Tons of creosote-treated railroad ties burn, polluting air over largely non-white, low-income neighborhoods near Goldsboro

A shopping center and the Tropicana Supermarket is a half mile north of National Salvage & Security. (Photo: Lisa Sorg)

From 25 miles away, an inky plume of smoke and its purple tail diffused over the eastern horizon. Closer to the blaze, smoke roiled and towered behind the tree line and a shopping center. It painted the sky over a subdivision. Its reflection floated on the Neuse River. Within a few hundred yards, flames licked the air, which smelled sharp and wooden.

Tons of railroad ties, many of them treated with toxic creosote, had caught fire early Saturday morning at National Salvage & Service on Old Mount Olive Highway in Dudley, near Goldsboro. It was still burning Sunday afternoon, although firefighters reported the blaze was under control. Fire officials have yet to announce a cause of the fire. There were no reports of injuries or evacuations.

Headquartered in Bloomington, Indiana, National Salvage & Service recycles old railroad ties, either for reuse by rail companies or for landscape timbers, according to state records. Ties that are in poor condition are chipped and sold as boiler fuel to local power co-generation plants.

What is creosote?

Creosote is a mixture of hundreds to thousands of chemicals, extracted from beechwood, creosote bush or coal. It is used as a wood preservative, primarily for railroad ties and utility poles, which keeps insects from destroying them. When creosote is extracted from coal, it contains many contaminants, including polycyclic aromatic hydrocarbons, also known as PAHs. These hydrocarbons are widespread in the environment: diesel exhaust, cigarette smoke, even charbroiled food.)

Coal tar creosote ignites easily. The EPA lists it as a “probable human carcinogen” for long-term exposure, either in contaminated drinking water, skin contact — especially for workers who handle the substance — and inhalation.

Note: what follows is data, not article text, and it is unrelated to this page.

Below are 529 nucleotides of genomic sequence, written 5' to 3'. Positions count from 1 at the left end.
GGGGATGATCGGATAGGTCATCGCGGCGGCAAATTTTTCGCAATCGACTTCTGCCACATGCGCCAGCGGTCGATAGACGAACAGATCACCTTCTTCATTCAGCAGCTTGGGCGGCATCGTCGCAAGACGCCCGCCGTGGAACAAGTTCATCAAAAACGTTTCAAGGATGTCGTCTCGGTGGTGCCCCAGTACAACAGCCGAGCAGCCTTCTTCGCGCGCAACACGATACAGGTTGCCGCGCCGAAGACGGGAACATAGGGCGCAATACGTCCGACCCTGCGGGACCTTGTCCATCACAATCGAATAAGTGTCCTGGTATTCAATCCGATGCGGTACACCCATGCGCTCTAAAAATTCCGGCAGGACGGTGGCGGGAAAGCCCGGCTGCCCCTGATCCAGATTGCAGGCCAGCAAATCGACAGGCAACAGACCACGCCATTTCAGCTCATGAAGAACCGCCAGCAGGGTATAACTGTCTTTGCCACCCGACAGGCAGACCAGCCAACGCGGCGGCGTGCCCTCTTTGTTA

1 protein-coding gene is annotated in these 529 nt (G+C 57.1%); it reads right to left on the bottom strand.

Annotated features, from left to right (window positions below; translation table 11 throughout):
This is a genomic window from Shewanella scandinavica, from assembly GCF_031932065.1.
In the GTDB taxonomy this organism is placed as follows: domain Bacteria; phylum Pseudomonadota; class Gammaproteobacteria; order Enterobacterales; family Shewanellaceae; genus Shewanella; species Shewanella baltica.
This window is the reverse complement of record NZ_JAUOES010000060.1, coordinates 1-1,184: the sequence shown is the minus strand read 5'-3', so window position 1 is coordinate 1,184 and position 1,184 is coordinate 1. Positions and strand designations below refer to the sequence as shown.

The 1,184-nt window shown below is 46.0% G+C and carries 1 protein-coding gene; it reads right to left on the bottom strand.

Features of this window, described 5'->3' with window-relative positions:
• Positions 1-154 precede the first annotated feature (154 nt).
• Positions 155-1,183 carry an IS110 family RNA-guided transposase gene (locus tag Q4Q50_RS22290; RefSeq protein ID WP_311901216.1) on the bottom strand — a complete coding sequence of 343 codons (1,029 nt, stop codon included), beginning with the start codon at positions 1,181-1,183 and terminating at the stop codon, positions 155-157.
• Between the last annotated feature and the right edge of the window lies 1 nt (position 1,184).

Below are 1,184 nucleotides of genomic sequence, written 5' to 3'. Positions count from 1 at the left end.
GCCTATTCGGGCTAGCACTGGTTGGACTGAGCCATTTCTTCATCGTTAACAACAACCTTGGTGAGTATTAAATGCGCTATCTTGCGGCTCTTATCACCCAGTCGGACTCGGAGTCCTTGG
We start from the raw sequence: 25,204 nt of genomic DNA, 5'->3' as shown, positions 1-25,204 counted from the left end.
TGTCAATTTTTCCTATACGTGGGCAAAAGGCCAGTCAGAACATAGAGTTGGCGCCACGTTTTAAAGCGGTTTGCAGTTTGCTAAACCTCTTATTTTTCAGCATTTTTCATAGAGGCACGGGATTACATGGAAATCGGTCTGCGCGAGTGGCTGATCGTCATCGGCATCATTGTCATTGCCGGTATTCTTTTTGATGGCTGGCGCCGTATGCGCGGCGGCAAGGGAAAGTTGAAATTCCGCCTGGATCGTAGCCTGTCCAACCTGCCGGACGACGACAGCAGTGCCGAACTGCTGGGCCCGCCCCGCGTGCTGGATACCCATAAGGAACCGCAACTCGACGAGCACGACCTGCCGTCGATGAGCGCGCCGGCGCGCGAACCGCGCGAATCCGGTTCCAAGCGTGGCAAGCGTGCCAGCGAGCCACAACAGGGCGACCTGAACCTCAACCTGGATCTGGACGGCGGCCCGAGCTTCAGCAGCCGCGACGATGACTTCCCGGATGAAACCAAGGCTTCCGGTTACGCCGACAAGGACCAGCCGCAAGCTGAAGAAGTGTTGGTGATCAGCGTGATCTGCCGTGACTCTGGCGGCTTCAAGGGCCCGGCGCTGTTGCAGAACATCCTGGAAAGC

In the short-term, exposure to smoke containing creosote can irritate the lung, throat and sinuses. Aside from the creosote, the wood smoke from the National Salvage & Service fire contains particulate matter, including very fine particles known as PM 2.5. The figure 2.5 is the size of the particle in microns; these particles are smaller than the width of a human hair and are invisible without a microscope.

The air quality in Goldsboro on Saturday, including PM 2.5 levels, was listed as “moderate,” according to IQ Air. (The state Division of Air Quality does not have an ambient air monitoring station in Goldsboro.) A stiff breeze, with gusts over 13 mph, helped disperse the smoke, but areas closest to the fire likely had higher PM 2.5 levels.

Creosote does not dissolve in water, and when it seeps into soil and groundwater, it usually forms an immobile tarry mass.

This map shows the racial, ethnic and economic make up of the Census Block Groups near the National Salvage & Service site. Areas in pink are designated as “potentially underserved areas” by NC DEQ. (Base map and data: DEQ Community Mapping System)


What is near the fire?

The 100-acre facility is bordered on three sides by predominantly non-white, low income communities. These neighborhoods are also home to many other pollution sources, including a poultry processing plant, two sand and gravel mines, and a 25-acre former open dump, according to the DEQ Community Mapping System.

The Neuse River is just a half mile from the site. National Salvage & Service has a state permit to discharge stormwater — runoff — to a tributary of the Neuse, state records show. The Division of Energy, Minerals and Land Resources — DEMLR — oversees the stormwater program; it listed no violations for the company in the last 10 years, when it received its initial permit. The latest permit renewal occurred in 2020.

The Neuse River at Old Waynesborough Park. This view is looking south toward the site of the fire. (Photo: Lisa Sorg)

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Tons of creosote-treated railroad ties burn, polluting air over largely non-white, low-income neighborhoods near Goldsboro